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Friday, January 31, 2014

Ukraine’s President Makes Major Concessions To Protesters

Ukrainian President Victor Yanukovych gestures during a press conference in Kiev on March 1, 2013. (Genya Savilov/AFP/Getty Images)

Ukrainian President Victor Yanukovych gestures during a press conference in Kiev on March 1, 2013. (Genya Savilov/AFP/Getty Images)

Ukraine’s embattled president Victor Yanukovich made two major concessions to protesters today.

He signed the legislation that repeals laws his government had recently passed to curtail protests, and he also signed into law a bill from parliament that offers amnesty to protesters if they leave all the government buildings they have occupied.  Protesters are rejecting the amnesty offer because it comes with conditions.

That comes as a Ukrainian activist who had been missing for over a week was found today, apparently with serious, bloody injuries. Dmytro Bulatov, 35, said he had been tortured, beaten and literally crucified with nails through his hands. Police are investigating.

Negotiations between authorities and opposition leaders have stalled after the opposition rejected an offer from the president over the weekend. The Ukrainian crisis began in November when protesters took to the streets after president Yanukovich shocked the country by pulling back from closer ties with Europe.


  • Olga Bielkova, member of the Ukrainian Parliament from the opposition party UDAR, the Ukrainian Democratic Alliance For Freedom.




And we're hearing today from an activist in Ukraine who had been missing for over a week, who surfaced to say he had been tortured, beaten and literally crucified with nails driven to his hands. He's one of three activists who disappeared. One was found dead, another also badly beaten. Also today, Ukraine's President Viktor Yanukovych made what he saw as major concessions, signing legislation to repeal strict new anti-protesting laws that were passed just this month, also signing a law that offers amnesty to detained protesters if others demonstrators leave government buildings they've occupied.

Of course, the whole crisis began in November after the president shocked Ukrainians with his decision to pull back from deeper ties with Europe, leading to protest in Maidan, the main square in Kiev. Olga Bielkova is a member of the Ukrainian parliament from the opposition party. She joins us now by Skype. Olga, this beaten protester, he headed a group of car owners. So why would they be protesting? And tell us more about him.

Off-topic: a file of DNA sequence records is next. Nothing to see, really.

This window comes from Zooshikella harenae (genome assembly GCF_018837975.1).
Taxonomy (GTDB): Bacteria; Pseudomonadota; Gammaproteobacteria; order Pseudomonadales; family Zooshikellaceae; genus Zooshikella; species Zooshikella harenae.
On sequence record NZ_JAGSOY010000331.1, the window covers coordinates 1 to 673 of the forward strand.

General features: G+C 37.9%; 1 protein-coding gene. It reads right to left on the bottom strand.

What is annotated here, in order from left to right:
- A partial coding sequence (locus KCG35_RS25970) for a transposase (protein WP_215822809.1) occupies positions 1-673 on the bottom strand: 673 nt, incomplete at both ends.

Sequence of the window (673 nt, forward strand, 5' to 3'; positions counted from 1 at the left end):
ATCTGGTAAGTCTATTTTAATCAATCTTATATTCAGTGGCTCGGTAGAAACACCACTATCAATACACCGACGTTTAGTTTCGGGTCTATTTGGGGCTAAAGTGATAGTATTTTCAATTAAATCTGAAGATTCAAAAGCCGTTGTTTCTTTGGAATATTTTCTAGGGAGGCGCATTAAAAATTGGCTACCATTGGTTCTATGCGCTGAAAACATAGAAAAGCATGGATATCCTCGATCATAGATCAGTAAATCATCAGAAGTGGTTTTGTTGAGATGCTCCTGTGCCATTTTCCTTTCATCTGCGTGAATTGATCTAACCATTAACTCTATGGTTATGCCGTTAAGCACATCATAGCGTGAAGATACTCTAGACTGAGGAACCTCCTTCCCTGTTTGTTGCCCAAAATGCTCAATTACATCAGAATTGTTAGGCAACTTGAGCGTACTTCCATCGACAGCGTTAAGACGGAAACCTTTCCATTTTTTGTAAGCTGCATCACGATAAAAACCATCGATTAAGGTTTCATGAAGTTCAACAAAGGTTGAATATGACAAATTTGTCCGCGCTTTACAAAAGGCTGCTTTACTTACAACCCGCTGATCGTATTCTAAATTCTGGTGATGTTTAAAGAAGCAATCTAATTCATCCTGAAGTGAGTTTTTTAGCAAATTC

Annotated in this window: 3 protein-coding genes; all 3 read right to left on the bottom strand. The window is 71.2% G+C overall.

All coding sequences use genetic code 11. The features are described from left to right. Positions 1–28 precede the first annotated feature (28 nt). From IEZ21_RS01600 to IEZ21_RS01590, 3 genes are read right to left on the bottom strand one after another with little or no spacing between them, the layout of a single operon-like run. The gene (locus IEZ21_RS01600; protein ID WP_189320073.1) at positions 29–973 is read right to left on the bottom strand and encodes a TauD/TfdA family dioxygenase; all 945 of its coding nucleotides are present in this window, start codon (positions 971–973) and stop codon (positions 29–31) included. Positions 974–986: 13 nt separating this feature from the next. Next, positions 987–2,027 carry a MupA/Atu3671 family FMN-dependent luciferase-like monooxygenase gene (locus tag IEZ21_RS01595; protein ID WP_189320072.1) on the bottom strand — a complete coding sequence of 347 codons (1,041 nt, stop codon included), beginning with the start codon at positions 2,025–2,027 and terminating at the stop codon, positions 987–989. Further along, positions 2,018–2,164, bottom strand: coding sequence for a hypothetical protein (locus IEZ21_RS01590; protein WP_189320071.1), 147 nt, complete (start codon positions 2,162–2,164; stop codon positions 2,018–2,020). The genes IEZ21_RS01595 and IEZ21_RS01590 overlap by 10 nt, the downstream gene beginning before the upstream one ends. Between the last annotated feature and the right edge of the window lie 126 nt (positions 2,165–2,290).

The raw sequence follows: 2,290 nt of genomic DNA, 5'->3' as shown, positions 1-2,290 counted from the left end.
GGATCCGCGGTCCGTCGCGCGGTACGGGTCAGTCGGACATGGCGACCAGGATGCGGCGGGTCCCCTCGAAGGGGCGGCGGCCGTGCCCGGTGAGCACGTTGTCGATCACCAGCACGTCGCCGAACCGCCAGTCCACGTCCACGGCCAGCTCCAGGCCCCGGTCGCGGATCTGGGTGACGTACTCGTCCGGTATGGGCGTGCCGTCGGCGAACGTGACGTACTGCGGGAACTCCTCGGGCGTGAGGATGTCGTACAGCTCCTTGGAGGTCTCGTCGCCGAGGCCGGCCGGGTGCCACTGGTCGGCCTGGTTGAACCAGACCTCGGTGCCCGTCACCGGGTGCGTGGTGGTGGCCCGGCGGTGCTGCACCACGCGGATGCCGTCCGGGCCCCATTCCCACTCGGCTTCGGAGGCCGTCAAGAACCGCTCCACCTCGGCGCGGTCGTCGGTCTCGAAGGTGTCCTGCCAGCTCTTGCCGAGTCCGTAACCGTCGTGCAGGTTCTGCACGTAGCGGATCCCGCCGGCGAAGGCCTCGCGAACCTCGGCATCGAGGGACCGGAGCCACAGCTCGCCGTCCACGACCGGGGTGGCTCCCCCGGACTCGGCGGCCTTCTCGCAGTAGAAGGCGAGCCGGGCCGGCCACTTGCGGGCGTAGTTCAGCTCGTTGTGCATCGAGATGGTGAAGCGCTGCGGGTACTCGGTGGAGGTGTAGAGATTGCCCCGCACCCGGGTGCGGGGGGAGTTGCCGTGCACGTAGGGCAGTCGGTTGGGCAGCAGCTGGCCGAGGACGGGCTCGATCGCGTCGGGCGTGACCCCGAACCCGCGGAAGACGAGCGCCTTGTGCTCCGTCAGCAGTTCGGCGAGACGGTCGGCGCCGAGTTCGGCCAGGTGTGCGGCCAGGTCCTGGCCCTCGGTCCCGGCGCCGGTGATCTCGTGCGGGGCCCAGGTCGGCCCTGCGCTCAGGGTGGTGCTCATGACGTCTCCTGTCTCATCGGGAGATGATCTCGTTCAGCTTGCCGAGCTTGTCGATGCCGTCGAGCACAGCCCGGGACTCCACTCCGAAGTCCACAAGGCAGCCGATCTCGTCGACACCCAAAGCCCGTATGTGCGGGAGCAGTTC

OLGA BIELKOVA: So Dmytro Bulatov, who was reported missing and who was thankfully found alive, but tortured, today, he was one of the organizers of so-called Out of Maidan, which means that people who are car-owners, they would gather together and go to one or another place, which is they think is important to make some statements.

YOUNG: Why would car owners feel that they had a reason to gather together to protest the president's refusal to have closer ties with Europe?

BIELKOVA: As those who are without cars go in just to the streets, go in just to Maidan, which is a main square of our country. It's just their way of protesting, is going by car. Many of them were females. Most of them, they are middle class. They just felt it's easier and safer for them to protest this way. Some places they were going, they were located out of the city like mansions of politicians. So that's just a different way of protesting.

YOUNG: Well, let's go to what the government has been doing over the weekend; made a serious offer to demonstrators. The prime minister resigned. That position was offered to a leading opposition party leader. The president also talked about a committee to revise the constitution, weaken presidential power. And then, of course, we see today the president signing this bill, offering amnesty to protesters who've been detained on the condition that other demonstrators who have occupied government buildings leave. People outside Ukraine are wondering, why wouldn't demonstrators take that, leave the buildings and others who are being detained would be free?